Ever wondered what goes on behind the scenes at Girl Museum? What goes into making the online museum you know and love? Well look no further, because our team at Girl Museum have kindly offered to give us an insight into their lives and what they do to make the Girl Museum world go around…

So let’s start at the very beginning with the one and only Ashley E. Remer, our Head Hirl and Founder of Girl Museum…

 

Ashley E. Remer with a Turkish flag

Ashley E. Remer in Turkey

Where did the idea for Girl Museum come from? Has Girl Museum become what you first intended or has it evolved from the original vision?

Having always been a feminist and an advocate for children’s rights, Girl Museum seems like the logical trajectory of my life. The thought of Girl Museum itself was an evolution, alongside the development of the internet. I wanted to start my own company. I wanted to represent girls. I was an art historian and museum worker. By 2009, I had the necessary drive and felt the web would provide the best platform for delivering this odd idea I had about a virtual museum. And while Girl Museum has not strayed too far from my original vision, it is so much more than I could have dreamed of. Our community is so wonderful. I have been honored to work with all the great girls that have given their time to help build us into this great institution. I guess when I envisioned Girl Museum it was about the work I could do, but the best part has been the people I have met.

Why and how can a museum about girlhood help empower women?

It is our responsibility to represent girls and girlhood, to celebrate and make their lives important. Girls have been unimportant for millennia because unless they were of value to a man (a king or merchant), they were not even worthy of discussion. Girls of today become the women of tomorrow. Knowing and celebrating your history, who and what you have come from, gives girls a solid base to build their lives upon. So they are prepared to ask for equal pay and fair treatment and stand up for their rights and the rights of others not just to be heard, but also to be the ones speaking and leading from the front.

Would you define your institution as feminist? Why?

Yes. We are a feminist institution because our mission is to expose, analyse and advance representations of girls from throughout history. While there are MANY ways you can parse the term feminism, we take the view that feminism is about equality. So adding girls into a canon that has left them out is how we practice our feminism.

As Head Girl and Director of Girl Museum, what does a typical Girl Museum day look like for you?

SO many emails!!! I manage the back end of Girl Museum, along with help from the fantastic team. So this could be making sure the website is not down or compromised, dealing with cyberthreats, and fielding general inquiries. I also maintain communications with the team, make sure everyone is ok. Usually I work on 1 or more exhibitions or projects a day as well as planning.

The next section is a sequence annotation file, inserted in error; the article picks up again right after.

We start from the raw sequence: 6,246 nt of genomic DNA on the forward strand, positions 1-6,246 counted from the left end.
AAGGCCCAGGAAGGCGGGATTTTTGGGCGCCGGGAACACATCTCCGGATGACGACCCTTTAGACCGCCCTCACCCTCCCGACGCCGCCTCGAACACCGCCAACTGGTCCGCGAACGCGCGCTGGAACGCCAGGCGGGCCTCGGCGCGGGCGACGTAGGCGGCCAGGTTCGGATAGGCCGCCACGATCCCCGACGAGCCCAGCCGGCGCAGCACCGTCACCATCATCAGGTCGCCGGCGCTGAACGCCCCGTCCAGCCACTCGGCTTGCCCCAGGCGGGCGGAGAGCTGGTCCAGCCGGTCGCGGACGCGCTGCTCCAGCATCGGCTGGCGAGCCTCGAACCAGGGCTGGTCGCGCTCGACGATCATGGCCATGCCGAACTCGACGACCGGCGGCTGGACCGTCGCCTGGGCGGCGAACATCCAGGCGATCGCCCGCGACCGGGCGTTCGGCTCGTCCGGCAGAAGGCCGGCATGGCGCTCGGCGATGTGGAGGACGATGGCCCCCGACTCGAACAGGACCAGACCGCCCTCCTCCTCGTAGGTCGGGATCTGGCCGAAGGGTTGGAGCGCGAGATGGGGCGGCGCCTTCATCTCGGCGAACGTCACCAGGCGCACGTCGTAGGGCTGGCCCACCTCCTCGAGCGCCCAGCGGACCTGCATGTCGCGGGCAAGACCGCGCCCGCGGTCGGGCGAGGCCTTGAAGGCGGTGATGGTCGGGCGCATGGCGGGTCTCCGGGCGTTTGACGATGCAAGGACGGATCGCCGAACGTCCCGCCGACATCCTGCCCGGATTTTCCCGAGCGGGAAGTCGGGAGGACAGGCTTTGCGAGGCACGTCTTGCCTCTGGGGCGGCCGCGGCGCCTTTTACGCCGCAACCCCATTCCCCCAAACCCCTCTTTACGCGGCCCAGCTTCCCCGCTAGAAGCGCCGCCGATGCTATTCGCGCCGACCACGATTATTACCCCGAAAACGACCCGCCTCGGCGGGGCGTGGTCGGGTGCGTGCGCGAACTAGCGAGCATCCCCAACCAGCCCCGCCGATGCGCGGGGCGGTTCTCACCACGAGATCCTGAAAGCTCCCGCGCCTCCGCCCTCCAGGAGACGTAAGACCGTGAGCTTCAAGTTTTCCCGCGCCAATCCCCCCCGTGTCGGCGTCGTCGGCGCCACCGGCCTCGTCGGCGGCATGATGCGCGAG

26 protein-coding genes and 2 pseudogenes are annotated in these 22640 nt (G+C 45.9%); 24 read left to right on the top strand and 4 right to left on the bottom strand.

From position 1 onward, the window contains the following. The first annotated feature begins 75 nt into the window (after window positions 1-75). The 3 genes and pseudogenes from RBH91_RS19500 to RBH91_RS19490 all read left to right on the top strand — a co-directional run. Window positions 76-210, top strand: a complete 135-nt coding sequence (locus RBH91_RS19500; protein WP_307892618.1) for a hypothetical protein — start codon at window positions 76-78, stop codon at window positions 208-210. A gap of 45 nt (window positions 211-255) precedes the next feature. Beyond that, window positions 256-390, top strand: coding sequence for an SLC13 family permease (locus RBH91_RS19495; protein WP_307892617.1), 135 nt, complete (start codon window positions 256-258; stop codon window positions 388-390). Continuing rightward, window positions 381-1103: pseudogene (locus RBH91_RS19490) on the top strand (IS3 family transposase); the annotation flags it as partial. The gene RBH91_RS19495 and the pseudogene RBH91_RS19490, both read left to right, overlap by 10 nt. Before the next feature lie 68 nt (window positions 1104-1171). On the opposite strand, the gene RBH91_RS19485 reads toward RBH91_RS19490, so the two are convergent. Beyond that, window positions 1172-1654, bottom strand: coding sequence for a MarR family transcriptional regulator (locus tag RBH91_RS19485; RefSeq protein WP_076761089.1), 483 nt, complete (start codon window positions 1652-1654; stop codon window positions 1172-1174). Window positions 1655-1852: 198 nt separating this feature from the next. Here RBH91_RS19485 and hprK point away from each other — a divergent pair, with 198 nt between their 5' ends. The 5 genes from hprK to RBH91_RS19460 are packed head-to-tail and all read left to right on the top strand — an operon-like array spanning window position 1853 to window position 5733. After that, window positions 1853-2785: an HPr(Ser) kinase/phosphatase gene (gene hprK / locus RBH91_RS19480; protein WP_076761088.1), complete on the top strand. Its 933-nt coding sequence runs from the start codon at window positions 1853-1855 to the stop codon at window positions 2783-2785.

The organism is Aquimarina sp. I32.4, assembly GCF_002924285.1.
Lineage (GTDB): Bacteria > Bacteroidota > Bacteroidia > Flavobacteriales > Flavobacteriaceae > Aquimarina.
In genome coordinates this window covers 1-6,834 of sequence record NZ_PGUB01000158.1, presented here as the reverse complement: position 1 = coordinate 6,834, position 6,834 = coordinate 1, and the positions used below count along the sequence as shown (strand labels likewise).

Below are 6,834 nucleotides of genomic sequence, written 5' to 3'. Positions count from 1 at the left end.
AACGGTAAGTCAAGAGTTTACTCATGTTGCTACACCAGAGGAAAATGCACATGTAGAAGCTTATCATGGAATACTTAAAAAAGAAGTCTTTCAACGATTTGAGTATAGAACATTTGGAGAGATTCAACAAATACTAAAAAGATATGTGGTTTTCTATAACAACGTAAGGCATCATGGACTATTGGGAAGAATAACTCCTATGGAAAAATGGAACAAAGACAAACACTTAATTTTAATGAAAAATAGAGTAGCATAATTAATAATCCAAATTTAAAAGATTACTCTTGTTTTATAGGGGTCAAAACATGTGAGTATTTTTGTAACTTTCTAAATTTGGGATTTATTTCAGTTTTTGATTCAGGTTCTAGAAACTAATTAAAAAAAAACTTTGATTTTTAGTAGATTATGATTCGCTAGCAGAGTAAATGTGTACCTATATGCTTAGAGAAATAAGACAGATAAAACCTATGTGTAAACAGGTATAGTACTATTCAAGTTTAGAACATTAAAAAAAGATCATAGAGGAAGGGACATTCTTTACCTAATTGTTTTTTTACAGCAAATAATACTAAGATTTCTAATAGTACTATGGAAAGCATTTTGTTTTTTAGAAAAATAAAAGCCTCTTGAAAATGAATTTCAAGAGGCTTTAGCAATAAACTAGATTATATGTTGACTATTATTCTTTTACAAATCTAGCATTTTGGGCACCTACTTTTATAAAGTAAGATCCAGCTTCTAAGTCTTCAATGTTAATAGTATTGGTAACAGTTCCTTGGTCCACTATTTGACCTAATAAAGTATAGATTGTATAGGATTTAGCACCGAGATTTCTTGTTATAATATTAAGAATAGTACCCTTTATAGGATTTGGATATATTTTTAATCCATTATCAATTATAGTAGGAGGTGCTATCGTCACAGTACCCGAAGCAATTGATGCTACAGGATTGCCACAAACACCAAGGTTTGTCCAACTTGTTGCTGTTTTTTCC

Can you talk us through some of the other projects that you are, and have been, involved with in addition to your work at Girl Museum?

I wear several other hats besides Head Girl. My favorite of course is mother to my almost 3 year old son, Xander. He is a great reminder and prioritizer of the important things in life. And he is an opportunity for me to pass on my knowledge and experience to a son who will hopefully get closer to seeing a world of gender and racial equality. Another hat of mine is Creative Producer (or Executive Dreamer) at Dremer Productions. In this realm I help create and develop exhibitions outside of the girl focus at Girl Museum. My work has covered polar bears to bees, and rocket science to yacht racing.

What are the pros and the cons of being just on a virtual space?

The pros are plenty. We have very little overhead and our team lives all over the world. We are agile and can make things happen or respond to current events quite quickly. There are no light bills or contents insurance issues. We are always open and will always be free.
However, the cons are many. Not being able to physically interact with our community makes it more challenging to maintain and grow. And especially fundraise. This is a huge issue. I have met 3 people who have worked with us, out of the more than 80. I wish we could meet up more. But we do email, Skype and IM all the time, so communication is good. But the human side of things does take a toll for the sake of the output and freedom. We are all volunteers. If we raised enough money to pay salaries, which we hope to, then things will change out of legal necessity. But until then virtual life is the best option all around.

Do you have a favourite exhibit from the Girl Museum catalogue? If so, then why?

I love all of our shows. Some have real blood, sweat and tears in them. But if I had to say my favorite show, it will always be the first one, Defining Our Terms. This is Girl Museum’s manifesto and its purest form and intention. It always reminds me of where we came from and where we should be going.

Ashley E Remer

 

Stay tuned for our next interview with the formidable Tiffany Rhoades, Program Director and all around superstar!

-Rebecca King
Junior Girl
Girl Museum Inc.

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